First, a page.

Briton takes pentathlon title on home soil at IAAF World Indoor Championships in Birmingham
There was a moment on the last lap of the final event of the pentathlon where Katarina Johnson-Thompson demonstrated her fierce determination to win her first global senior crown. Leading the 800m and going for gold, the Briton’s nearest rival, Ivona Dadic of Austria, swept alongside her and tried to overtake, but Johnson-Thompson accelerated to maintain pole position. This was her title and she wasn’t going to be passed.
KJT, as she is known, surged away in style to win in 2:16.63 as she completed her graduation from European indoor to world indoor pentathlon champion. It was Britain’s first gold medal of these home championships in Birmingham and the crowds showed their approval by creating the loudest cheers of the four-day event so far.
“As always with multi events, it’s been up and down,” the 25-year-old said, still breathless from her 800m win. “It’s been a long day.
“Five events in one day is something I’ve not done for a while. But the crowd really helped me so thanks for coming out in the snow to support us.”
Johnson-Thompson held a 33-point lead over Dadic going into the final event and held she held her nerve over the final four-lap test. It meant Johnson-Thompson won the contest with 4750 as Dadic scored 4700 for silver.
Yorgelis Rodriguez took bronze in a Cuban record of 4637 followed by Eliska Klucinova of the Czech Republic, Erica Bougard of the United States and Xenia Krizsan of Hungary.
“I can’t believe it,” said Johnson-Thompson. “I’ve dreamt of this for so long and to do it here at a home world championships is incredible. It has been a long time coming but I am finally a senior world champion, so I am so happy. I just wanted my family to actually see me achieve something.”
The victory ended a run of disappointing championship performances for the Briton. In 2015 she appeared to have the world at her feet when she won the European indoor pentathlon title in Prague, beating Nafi Thiam of Belgium and coming within 13 points of Nataliya Dobrynska’s world record with 5000 points.
But later that year she had a long jump disaster at the IAAF World Championships in Beijing, finishing 28th in the heptathlon, before improving to sixth in the Rio Olympics the following year and fifth at the IAAF World Championships in London in 2017 as Thiam claimed the mantle of world No.1 with Olympic and world titles.
A prodigious teenage talent who won world youth and world junior titles, some felt in recent years she was not going to fulfil her potential. But she proved her doubters wrong in Birmingham by dominating the world championships.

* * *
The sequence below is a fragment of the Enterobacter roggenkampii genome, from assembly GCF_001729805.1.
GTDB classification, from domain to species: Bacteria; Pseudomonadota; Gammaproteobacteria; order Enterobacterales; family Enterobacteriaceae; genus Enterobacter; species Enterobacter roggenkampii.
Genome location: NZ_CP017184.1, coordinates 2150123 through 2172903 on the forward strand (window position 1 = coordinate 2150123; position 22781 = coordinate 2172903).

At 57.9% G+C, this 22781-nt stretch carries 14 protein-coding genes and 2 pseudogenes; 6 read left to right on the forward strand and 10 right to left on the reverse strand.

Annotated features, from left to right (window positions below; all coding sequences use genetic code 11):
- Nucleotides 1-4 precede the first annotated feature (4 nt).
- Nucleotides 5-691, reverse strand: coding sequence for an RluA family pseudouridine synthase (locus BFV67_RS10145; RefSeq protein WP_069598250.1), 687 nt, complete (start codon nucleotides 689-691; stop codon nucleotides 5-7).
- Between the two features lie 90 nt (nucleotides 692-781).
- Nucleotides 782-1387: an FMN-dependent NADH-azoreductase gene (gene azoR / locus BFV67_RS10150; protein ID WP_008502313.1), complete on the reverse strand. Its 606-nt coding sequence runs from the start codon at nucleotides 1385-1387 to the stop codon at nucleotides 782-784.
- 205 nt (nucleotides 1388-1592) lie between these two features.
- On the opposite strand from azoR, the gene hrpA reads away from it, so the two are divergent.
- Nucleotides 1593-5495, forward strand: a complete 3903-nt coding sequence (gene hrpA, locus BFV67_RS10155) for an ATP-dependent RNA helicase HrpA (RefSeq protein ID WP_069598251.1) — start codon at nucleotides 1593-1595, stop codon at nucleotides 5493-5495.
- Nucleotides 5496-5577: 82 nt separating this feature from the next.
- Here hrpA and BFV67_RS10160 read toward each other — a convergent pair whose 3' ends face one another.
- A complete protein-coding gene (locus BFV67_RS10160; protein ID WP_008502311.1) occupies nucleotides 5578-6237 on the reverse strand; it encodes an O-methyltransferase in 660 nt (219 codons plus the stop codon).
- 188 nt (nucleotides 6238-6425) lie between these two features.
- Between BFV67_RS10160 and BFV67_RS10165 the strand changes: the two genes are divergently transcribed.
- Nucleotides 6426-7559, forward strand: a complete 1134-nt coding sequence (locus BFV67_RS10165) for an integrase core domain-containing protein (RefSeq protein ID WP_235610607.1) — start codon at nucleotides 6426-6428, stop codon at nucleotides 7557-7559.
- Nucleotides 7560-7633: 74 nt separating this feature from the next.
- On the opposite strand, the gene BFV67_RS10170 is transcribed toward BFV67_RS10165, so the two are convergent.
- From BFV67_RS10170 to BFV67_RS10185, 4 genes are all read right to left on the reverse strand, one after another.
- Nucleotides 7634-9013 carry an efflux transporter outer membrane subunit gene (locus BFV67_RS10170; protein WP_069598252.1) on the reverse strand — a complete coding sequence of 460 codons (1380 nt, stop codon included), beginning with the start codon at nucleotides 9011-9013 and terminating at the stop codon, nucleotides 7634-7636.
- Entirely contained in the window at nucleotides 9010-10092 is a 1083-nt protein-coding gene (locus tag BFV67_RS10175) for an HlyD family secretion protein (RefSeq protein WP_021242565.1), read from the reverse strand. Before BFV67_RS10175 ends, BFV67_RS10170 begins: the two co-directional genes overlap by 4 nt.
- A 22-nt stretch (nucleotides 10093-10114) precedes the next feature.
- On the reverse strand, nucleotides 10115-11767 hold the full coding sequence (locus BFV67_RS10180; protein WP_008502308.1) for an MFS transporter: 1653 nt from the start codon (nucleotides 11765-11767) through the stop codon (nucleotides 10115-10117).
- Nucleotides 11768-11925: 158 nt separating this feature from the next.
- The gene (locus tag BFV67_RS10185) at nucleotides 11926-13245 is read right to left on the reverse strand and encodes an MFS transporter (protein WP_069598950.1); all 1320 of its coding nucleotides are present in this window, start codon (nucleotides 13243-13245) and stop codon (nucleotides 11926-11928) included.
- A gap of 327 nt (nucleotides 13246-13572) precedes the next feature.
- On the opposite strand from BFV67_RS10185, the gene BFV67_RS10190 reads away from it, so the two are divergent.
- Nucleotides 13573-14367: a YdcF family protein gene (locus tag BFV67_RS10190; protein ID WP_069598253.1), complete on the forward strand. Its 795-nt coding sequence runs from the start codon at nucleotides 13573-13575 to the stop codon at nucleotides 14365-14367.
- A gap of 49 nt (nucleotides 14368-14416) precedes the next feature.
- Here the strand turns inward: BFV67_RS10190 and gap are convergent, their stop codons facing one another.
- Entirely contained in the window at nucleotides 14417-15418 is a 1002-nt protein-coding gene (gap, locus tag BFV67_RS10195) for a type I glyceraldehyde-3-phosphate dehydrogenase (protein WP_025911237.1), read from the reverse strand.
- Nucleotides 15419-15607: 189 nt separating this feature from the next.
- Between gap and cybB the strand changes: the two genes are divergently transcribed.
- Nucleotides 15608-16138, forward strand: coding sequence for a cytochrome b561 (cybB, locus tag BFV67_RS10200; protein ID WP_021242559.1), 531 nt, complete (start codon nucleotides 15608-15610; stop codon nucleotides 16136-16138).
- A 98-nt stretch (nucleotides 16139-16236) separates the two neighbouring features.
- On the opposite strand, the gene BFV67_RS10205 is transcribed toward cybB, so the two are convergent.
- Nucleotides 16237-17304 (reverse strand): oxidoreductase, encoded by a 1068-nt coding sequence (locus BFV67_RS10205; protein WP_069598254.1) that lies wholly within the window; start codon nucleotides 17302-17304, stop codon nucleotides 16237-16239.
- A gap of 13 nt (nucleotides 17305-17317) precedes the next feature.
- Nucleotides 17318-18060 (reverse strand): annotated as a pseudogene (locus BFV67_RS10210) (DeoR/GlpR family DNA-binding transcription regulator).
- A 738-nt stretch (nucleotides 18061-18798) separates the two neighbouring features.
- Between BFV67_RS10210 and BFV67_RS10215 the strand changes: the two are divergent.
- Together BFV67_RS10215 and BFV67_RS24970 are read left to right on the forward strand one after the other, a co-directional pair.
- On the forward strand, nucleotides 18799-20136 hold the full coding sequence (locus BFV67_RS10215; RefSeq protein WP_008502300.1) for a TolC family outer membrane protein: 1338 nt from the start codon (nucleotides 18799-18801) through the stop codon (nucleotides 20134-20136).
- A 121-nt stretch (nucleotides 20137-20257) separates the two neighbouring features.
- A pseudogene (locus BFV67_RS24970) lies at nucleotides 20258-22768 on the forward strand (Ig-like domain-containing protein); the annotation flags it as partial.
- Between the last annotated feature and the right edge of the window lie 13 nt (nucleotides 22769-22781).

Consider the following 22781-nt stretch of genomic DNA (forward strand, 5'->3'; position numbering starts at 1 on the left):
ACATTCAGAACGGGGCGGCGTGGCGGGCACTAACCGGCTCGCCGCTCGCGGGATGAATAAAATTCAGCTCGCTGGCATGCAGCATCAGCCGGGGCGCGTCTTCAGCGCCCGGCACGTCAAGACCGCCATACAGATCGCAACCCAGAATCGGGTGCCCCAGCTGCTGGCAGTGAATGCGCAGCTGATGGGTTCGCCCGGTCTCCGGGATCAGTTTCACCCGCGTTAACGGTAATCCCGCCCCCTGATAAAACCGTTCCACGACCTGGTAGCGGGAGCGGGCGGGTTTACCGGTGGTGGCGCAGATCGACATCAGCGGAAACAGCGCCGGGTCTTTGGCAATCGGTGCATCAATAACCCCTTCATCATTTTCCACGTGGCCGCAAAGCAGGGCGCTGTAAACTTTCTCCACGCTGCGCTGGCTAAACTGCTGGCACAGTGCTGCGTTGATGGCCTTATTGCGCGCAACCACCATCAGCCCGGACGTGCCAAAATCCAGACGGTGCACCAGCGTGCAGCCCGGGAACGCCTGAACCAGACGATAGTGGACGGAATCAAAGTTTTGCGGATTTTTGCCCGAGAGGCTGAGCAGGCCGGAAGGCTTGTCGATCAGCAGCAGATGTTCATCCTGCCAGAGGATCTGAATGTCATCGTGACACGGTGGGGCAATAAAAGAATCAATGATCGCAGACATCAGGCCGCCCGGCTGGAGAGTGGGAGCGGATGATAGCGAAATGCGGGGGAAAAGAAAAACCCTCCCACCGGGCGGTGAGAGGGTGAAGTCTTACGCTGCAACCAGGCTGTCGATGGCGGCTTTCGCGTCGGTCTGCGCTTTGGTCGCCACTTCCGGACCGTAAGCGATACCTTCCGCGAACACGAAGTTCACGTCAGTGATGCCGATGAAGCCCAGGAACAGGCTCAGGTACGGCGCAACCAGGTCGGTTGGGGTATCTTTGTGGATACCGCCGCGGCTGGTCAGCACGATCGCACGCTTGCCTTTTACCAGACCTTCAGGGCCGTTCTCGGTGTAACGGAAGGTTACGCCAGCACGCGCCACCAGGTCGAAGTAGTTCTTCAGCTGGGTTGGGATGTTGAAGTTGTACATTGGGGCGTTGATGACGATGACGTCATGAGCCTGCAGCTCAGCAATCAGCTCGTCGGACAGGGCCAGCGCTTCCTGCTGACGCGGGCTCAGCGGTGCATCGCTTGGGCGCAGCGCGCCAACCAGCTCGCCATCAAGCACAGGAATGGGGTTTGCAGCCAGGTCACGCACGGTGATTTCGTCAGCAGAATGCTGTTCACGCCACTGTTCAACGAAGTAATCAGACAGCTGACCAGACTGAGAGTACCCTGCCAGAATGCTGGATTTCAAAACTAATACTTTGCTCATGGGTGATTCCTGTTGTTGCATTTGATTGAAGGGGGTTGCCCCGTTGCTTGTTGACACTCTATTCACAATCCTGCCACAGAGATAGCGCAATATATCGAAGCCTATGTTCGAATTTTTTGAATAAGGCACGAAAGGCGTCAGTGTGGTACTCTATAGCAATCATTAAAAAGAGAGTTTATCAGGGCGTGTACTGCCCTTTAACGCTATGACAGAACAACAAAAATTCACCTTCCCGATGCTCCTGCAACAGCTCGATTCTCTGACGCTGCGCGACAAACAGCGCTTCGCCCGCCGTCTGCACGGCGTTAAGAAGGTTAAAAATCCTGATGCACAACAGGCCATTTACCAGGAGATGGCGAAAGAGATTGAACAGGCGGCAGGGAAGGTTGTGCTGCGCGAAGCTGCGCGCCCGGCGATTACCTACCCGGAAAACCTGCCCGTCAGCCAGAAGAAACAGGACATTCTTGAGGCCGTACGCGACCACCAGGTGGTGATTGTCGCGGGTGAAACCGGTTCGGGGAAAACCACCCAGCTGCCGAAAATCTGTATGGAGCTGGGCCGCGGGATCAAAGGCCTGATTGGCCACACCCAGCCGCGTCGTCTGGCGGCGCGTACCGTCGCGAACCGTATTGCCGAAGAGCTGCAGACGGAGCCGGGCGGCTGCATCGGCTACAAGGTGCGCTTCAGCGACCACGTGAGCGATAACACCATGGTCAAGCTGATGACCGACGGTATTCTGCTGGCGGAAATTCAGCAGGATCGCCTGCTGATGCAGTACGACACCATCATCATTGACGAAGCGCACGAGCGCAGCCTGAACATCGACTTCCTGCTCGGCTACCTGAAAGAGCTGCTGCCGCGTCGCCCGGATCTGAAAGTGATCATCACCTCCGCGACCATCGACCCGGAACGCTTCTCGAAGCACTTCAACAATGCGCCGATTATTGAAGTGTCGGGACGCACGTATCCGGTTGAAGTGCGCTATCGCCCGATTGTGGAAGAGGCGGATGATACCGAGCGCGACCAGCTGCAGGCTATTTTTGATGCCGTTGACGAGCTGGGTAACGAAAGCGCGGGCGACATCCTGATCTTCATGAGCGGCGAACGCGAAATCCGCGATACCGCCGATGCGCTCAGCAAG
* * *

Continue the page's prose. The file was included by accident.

The frustrating championship results in the summers of 2015 and 2016 led to the Liverpool athlete moving to France to join a new coaching group led by Bertrand Valcin. The new set-up is clearly working, too.
Johnson-Thompson’s day did not start brilliantly as she finished a modest fifth in her 60m hurdles heat (and sixth overall) with 8.36 compared to her PB of 8.18. But from then on things only got better as she dominated the high jump, clearing 1.91m to gain valuable points over her rivals.
This meant Johnson-Thompson went into the third event, the shot put, with a slim lead over Bougard with Rodriguez third. The Briton is stronger in jumps and not so great in throws, but she produced a fine indoor PB of 12.68m to keep in contention for gold. Rodriguez, meanwhile, threw 14.15m and Bougard 12.31m, as Antoinette Nana Djimou of France led the pentathletes in this event with 15.52m.
“The shot put went best for me,” said Johnson-Thompson. “I’m so happy because my warm-up wasn’t good but I got an indoor PB which I was delighted with. It is an event I struggle with so to get a PB was amazing.”
With all five events squashed into a single day, the athletes then had a short break before coming back into the arena for the long jump. Here, Johnson-Thompson again showed her superiority with the best mark of all as she leapt 6.50m in the first and third rounds.
Then came the 800m, where Johnson-Thompson was not going to be beaten, even when put to the test in those crucial, closing stages.
The scene is set for a mouth-watering clash with world No.1 Thiam this summer in the heptathlon.
» For full coverage, see the March 8 issue of Athletics Weekly